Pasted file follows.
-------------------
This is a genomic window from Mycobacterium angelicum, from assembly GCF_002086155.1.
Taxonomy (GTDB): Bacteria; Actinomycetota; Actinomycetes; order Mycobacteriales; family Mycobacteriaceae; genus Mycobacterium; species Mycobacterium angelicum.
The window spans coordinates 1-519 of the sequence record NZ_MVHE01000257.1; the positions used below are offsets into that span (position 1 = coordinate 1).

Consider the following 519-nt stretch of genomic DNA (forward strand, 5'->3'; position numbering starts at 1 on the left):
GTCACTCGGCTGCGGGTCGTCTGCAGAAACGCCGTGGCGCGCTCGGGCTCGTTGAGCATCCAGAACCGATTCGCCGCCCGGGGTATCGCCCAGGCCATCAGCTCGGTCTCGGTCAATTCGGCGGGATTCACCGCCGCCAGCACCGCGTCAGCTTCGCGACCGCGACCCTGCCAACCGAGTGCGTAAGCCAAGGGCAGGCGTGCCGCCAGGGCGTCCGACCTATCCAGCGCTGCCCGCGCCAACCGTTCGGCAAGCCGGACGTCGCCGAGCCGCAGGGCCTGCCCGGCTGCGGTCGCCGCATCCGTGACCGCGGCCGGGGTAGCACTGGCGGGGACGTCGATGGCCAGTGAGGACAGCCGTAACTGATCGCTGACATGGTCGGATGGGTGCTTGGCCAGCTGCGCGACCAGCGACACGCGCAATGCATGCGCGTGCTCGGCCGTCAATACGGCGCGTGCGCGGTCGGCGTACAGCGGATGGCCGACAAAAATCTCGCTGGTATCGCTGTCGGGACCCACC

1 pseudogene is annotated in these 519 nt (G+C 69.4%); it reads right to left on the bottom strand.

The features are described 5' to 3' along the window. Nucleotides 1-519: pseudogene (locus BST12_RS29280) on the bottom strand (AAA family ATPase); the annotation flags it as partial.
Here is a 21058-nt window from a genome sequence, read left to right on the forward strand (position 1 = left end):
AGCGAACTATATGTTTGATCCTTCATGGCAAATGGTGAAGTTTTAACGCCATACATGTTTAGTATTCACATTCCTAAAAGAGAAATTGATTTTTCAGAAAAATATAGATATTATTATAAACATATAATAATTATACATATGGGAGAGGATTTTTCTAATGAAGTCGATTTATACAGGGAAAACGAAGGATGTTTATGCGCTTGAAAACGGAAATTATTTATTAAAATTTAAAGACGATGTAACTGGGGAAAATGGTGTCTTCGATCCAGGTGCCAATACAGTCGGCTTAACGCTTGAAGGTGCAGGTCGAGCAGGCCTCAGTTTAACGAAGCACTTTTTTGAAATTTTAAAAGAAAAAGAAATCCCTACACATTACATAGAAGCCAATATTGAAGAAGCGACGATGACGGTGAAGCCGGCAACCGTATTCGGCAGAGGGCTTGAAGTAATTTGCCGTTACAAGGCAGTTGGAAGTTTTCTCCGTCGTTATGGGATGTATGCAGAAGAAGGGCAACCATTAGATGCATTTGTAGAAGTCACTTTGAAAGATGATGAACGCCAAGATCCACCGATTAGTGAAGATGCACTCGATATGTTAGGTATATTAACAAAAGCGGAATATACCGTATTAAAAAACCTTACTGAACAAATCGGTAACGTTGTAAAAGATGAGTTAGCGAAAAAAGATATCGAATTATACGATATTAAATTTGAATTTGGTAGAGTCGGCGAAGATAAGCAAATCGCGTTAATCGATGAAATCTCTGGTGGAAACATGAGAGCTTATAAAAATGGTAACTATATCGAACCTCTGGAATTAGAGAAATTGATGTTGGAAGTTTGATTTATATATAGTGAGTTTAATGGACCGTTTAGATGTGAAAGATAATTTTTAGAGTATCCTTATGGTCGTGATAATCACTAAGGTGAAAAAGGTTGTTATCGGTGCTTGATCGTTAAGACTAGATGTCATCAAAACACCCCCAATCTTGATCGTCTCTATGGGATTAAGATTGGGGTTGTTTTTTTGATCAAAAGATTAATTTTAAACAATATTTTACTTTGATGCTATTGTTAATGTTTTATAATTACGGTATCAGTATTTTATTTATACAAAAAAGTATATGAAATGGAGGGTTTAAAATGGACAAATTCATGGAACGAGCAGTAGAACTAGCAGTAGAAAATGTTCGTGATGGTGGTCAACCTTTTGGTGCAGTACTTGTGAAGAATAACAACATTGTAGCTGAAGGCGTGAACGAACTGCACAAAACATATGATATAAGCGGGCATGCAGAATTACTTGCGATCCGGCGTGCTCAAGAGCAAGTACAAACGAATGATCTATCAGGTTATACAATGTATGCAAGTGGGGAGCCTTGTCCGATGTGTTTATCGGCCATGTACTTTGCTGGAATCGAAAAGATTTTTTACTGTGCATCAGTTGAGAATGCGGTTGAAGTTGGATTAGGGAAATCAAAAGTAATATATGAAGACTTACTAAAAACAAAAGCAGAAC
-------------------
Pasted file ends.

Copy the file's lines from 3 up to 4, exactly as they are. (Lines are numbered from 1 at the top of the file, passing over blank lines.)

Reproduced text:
The window spans coordinates 1-519 of the sequence record NZ_MVHE01000257.1; the positions used below are offsets into that span (position 1 = coordinate 1).

Consider the following 519-nt stretch of genomic DNA (forward strand, 5'->3'; position numbering starts at 1 on the left):